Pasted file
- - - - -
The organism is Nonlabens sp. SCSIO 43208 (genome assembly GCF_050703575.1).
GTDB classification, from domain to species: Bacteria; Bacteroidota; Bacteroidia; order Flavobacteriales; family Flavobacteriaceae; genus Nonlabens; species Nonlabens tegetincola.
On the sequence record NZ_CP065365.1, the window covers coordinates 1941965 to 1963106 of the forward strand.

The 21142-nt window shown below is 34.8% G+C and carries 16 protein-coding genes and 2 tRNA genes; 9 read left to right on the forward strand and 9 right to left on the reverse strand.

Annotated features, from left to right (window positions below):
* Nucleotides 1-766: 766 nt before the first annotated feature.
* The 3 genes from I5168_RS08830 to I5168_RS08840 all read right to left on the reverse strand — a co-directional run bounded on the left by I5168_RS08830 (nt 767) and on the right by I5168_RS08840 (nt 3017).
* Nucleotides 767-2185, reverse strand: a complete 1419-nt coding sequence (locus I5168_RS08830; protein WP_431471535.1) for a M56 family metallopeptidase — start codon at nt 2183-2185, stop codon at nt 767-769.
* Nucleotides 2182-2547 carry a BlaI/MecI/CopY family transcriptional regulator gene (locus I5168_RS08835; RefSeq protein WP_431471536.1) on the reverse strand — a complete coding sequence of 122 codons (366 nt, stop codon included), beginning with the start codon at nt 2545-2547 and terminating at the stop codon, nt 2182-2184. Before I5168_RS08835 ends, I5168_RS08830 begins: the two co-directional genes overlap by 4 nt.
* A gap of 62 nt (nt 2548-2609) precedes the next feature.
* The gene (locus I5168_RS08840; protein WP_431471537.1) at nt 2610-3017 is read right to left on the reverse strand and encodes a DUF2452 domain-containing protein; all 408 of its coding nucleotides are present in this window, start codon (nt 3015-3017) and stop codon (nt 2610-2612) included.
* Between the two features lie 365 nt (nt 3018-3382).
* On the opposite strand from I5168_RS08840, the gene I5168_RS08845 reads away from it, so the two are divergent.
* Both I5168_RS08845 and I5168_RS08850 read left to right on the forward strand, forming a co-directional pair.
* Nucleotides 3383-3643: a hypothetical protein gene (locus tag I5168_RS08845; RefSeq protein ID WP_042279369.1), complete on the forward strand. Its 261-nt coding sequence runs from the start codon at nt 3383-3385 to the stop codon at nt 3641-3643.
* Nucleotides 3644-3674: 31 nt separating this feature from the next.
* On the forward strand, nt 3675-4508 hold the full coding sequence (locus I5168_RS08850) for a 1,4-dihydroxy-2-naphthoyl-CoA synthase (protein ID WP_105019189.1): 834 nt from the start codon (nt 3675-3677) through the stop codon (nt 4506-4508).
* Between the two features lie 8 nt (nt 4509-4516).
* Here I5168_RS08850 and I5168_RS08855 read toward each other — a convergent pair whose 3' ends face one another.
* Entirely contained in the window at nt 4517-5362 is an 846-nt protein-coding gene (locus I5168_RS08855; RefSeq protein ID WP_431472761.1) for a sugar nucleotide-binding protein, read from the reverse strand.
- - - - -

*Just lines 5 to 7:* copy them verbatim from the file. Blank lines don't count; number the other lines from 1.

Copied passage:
Annotated features, from left to right (window positions below):
* Nucleotides 1-766: 766 nt before the first annotated feature.
* The 3 genes from I5168_RS08830 to I5168_RS08840 all read right to left on the reverse strand — a co-directional run bounded on the left by I5168_RS08830 (nt 767) and on the right by I5168_RS08840 (nt 3017).